I always find it to be a slight shock to the system to realize how many activities it takes to fill a full day spent alone with young children. On Tuesday, we made muffins, read books, colored, picked strawberries in the garden and played in the yard, I cleaned out some kitchen cabinets while the kids watched more TV than I care to admit, we dropped a bag off at Goodwill, deposited our books at the library, went to the farmers market, attended swimming class, came home and had lunch and then quiet time. And then it was 1:30 in the afternoon. As I said, it takes us awhile to get our groove.

On a happier note, I'm so excited about some of the extra mobility we'll have this summer. Four and almost-four are awesome ages and there are so many new activities that we'll be able to enjoy. Case in point: Riding bikes. We live on a busy street and this is the first summer that I've felt comfortable with the kids' ability to follow directions and heed warnings about the danger of traffic well enough to take both of them out on their tricycles by myself. They just recently learned to pedal and we had a great time riding around the neighborhood today.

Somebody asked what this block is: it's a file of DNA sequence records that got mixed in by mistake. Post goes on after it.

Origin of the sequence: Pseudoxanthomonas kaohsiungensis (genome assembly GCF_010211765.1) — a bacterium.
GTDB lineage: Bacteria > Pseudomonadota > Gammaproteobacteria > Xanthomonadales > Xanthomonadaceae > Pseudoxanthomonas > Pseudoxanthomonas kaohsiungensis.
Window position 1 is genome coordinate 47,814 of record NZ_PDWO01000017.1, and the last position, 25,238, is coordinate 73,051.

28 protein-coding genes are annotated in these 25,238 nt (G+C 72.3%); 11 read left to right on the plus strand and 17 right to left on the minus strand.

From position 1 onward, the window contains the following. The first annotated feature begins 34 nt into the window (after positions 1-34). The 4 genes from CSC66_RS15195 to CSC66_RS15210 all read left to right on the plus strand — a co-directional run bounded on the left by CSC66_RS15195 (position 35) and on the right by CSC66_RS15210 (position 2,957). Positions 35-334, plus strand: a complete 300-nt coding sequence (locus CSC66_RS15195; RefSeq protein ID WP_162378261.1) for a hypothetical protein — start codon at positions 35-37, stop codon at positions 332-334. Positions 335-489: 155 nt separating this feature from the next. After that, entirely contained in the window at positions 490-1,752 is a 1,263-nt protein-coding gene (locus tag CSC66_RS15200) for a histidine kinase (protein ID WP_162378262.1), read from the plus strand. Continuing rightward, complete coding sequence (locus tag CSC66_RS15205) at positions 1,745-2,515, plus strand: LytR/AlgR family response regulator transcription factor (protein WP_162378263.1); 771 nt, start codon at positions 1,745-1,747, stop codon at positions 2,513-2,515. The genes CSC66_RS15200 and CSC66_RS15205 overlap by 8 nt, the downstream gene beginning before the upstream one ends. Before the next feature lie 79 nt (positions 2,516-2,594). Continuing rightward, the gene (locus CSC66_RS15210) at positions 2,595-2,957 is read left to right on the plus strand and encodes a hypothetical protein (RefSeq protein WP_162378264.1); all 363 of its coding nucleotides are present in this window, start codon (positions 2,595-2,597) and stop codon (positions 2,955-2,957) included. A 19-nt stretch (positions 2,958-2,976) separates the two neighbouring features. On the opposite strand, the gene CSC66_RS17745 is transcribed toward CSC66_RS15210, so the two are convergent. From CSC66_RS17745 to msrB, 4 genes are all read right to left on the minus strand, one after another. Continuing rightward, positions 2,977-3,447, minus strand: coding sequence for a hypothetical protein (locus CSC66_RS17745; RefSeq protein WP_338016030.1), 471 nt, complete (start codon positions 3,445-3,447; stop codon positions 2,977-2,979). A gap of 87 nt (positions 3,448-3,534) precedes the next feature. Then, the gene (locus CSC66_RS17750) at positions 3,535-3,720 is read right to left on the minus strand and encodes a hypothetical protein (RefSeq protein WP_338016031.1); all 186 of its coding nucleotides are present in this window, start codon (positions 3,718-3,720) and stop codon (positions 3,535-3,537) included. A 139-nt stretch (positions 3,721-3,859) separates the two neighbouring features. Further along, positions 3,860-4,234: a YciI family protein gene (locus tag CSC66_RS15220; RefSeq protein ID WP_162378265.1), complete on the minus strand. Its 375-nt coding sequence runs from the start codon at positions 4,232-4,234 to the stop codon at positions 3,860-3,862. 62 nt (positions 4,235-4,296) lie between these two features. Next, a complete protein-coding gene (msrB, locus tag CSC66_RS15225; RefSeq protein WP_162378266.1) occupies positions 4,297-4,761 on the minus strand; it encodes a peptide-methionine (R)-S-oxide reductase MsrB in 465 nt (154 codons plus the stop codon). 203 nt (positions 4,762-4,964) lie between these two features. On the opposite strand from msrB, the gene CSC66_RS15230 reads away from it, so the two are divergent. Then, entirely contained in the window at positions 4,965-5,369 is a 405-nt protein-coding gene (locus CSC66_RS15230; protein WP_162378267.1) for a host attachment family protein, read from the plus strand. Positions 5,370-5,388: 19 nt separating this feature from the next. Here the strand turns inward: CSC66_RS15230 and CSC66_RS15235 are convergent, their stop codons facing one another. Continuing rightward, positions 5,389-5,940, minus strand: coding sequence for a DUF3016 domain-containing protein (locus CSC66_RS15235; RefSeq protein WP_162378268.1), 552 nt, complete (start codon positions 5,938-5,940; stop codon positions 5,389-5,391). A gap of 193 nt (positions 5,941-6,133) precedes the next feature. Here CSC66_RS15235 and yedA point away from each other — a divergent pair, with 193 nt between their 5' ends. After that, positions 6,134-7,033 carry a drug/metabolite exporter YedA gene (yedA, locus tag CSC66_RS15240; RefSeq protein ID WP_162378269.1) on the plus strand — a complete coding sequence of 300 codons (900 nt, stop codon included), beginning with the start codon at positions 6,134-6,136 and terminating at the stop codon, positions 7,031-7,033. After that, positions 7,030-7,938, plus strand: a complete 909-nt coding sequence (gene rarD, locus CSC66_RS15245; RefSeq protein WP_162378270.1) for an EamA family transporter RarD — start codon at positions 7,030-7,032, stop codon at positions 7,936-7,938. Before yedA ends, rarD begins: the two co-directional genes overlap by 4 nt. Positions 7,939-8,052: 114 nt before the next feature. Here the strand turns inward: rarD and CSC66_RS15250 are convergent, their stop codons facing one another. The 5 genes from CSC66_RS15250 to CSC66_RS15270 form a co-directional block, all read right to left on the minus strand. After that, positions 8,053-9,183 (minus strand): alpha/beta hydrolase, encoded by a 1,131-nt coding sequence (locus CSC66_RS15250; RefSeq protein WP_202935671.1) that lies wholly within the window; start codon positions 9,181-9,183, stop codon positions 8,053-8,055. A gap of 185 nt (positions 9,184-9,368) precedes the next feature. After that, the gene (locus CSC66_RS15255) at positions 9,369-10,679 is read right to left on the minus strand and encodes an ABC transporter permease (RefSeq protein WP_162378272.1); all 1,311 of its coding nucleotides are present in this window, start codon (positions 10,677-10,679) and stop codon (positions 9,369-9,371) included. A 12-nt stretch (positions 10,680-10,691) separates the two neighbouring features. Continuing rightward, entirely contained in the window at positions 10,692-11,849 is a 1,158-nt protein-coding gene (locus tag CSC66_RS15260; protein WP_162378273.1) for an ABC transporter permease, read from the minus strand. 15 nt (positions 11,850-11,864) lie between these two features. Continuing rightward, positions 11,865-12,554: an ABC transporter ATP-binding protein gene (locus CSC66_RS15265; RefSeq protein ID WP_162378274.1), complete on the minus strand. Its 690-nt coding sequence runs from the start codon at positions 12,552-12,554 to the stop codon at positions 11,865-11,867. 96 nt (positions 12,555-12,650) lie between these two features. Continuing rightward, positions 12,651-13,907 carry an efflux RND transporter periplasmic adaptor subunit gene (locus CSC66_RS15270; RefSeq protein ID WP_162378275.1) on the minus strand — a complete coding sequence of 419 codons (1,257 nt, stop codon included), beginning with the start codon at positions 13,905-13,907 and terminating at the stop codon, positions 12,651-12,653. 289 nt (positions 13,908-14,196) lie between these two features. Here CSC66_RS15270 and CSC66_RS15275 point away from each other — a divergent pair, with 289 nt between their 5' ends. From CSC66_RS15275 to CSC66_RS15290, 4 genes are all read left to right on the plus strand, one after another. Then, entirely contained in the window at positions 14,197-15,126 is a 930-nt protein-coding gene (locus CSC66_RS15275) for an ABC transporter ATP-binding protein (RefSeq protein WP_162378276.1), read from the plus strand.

For the past several months, the kids have gotten in the habit of skipping their naps on the weekends and conspiring to play together during our enforced quiet time. We've let it slide because they've always cooperated so nicely together and it seemed like great bonding time. The past couple of afternoons, however, they've both been a total mess and today's debacle was making me feel as though I was going to lose my mind. I announced that we were going to the library at which point Norah sobbed even harder, whipped off her underpants, and declared that I couldn't make her go (the underpants apparently symbolizing a necessity for entering civilized company). Luckily, I still outweigh her by quite a bit, so panties were reapplied and kids were strapped into their carseats. By the time I reached the bottom of our street, this is what I saw in the backseat: